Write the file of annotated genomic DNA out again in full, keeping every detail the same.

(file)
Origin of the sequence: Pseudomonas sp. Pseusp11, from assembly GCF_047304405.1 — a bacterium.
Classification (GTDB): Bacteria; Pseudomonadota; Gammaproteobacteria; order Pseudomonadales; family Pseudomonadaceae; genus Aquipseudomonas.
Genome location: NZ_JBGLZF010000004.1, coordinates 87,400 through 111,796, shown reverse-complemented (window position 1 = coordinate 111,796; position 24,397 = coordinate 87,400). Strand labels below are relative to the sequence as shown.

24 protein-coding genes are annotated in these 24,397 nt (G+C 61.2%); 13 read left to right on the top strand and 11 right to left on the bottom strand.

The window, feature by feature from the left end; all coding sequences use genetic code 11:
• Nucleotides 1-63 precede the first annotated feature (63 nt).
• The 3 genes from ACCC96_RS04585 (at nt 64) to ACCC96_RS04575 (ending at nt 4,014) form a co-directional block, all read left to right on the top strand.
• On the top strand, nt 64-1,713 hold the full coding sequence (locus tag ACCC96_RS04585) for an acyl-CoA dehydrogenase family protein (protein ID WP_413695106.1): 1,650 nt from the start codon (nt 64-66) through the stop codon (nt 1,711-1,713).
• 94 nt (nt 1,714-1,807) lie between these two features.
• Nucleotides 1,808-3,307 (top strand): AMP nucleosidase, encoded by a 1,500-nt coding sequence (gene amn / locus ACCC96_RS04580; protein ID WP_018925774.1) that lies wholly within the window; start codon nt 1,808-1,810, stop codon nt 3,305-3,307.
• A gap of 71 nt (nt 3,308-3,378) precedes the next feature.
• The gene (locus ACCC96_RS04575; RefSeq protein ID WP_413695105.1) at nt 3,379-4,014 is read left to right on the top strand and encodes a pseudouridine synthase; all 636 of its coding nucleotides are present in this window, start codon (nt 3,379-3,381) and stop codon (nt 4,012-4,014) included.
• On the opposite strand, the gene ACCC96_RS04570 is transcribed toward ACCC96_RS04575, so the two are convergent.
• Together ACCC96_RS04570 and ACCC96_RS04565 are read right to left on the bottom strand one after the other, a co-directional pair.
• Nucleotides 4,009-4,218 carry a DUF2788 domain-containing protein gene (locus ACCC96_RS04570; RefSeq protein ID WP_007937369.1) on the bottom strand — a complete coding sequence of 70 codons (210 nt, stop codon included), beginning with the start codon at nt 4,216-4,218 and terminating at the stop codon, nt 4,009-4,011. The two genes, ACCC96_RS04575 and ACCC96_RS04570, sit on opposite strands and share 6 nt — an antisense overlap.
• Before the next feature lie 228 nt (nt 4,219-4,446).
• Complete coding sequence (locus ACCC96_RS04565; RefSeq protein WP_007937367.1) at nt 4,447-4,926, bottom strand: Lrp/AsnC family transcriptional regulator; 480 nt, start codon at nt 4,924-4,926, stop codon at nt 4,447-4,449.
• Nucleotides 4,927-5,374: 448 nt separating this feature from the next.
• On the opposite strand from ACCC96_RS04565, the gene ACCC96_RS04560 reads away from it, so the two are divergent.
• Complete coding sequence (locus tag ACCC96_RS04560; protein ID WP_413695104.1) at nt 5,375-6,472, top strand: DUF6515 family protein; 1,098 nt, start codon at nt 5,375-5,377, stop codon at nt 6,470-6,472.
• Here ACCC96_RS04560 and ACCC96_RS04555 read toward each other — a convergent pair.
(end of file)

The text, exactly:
Origin of the sequence: Pseudomonas sp. Pseusp11, from assembly GCF_047304405.1 — a bacterium.
Classification (GTDB): Bacteria; Pseudomonadota; Gammaproteobacteria; order Pseudomonadales; family Pseudomonadaceae; genus Aquipseudomonas.
Genome location: NZ_JBGLZF010000004.1, coordinates 87,400 through 111,796, shown reverse-complemented (window position 1 = coordinate 111,796; position 24,397 = coordinate 87,400). Strand labels below are relative to the sequence as shown.

24 protein-coding genes are annotated in these 24,397 nt (G+C 61.2%); 13 read left to right on the top strand and 11 right to left on the bottom strand.

The window, feature by feature from the left end; all coding sequences use genetic code 11:
• Nucleotides 1-63 precede the first annotated feature (63 nt).
• The 3 genes from ACCC96_RS04585 (at nt 64) to ACCC96_RS04575 (ending at nt 4,014) form a co-directional block, all read left to right on the top strand.
• On the top strand, nt 64-1,713 hold the full coding sequence (locus tag ACCC96_RS04585) for an acyl-CoA dehydrogenase family protein (protein ID WP_413695106.1): 1,650 nt from the start codon (nt 64-66) through the stop codon (nt 1,711-1,713).
• 94 nt (nt 1,714-1,807) lie between these two features.
• Nucleotides 1,808-3,307 (top strand): AMP nucleosidase, encoded by a 1,500-nt coding sequence (gene amn / locus ACCC96_RS04580; protein ID WP_018925774.1) that lies wholly within the window; start codon nt 1,808-1,810, stop codon nt 3,305-3,307.
• A gap of 71 nt (nt 3,308-3,378) precedes the next feature.
• The gene (locus ACCC96_RS04575; RefSeq protein ID WP_413695105.1) at nt 3,379-4,014 is read left to right on the top strand and encodes a pseudouridine synthase; all 636 of its coding nucleotides are present in this window, start codon (nt 3,379-3,381) and stop codon (nt 4,012-4,014) included.
• On the opposite strand, the gene ACCC96_RS04570 is transcribed toward ACCC96_RS04575, so the two are convergent.
• Together ACCC96_RS04570 and ACCC96_RS04565 are read right to left on the bottom strand one after the other, a co-directional pair.
• Nucleotides 4,009-4,218 carry a DUF2788 domain-containing protein gene (locus ACCC96_RS04570; RefSeq protein ID WP_007937369.1) on the bottom strand — a complete coding sequence of 70 codons (210 nt, stop codon included), beginning with the start codon at nt 4,216-4,218 and terminating at the stop codon, nt 4,009-4,011. The two genes, ACCC96_RS04575 and ACCC96_RS04570, sit on opposite strands and share 6 nt — an antisense overlap.
• Before the next feature lie 228 nt (nt 4,219-4,446).
• Complete coding sequence (locus ACCC96_RS04565; RefSeq protein WP_007937367.1) at nt 4,447-4,926, bottom strand: Lrp/AsnC family transcriptional regulator; 480 nt, start codon at nt 4,924-4,926, stop codon at nt 4,447-4,449.
• Nucleotides 4,927-5,374: 448 nt separating this feature from the next.
• On the opposite strand from ACCC96_RS04565, the gene ACCC96_RS04560 reads away from it, so the two are divergent.
• Complete coding sequence (locus tag ACCC96_RS04560; protein ID WP_413695104.1) at nt 5,375-6,472, top strand: DUF6515 family protein; 1,098 nt, start codon at nt 5,375-5,377, stop codon at nt 6,470-6,472.
• Here ACCC96_RS04560 and ACCC96_RS04555 read toward each other — a convergent pair.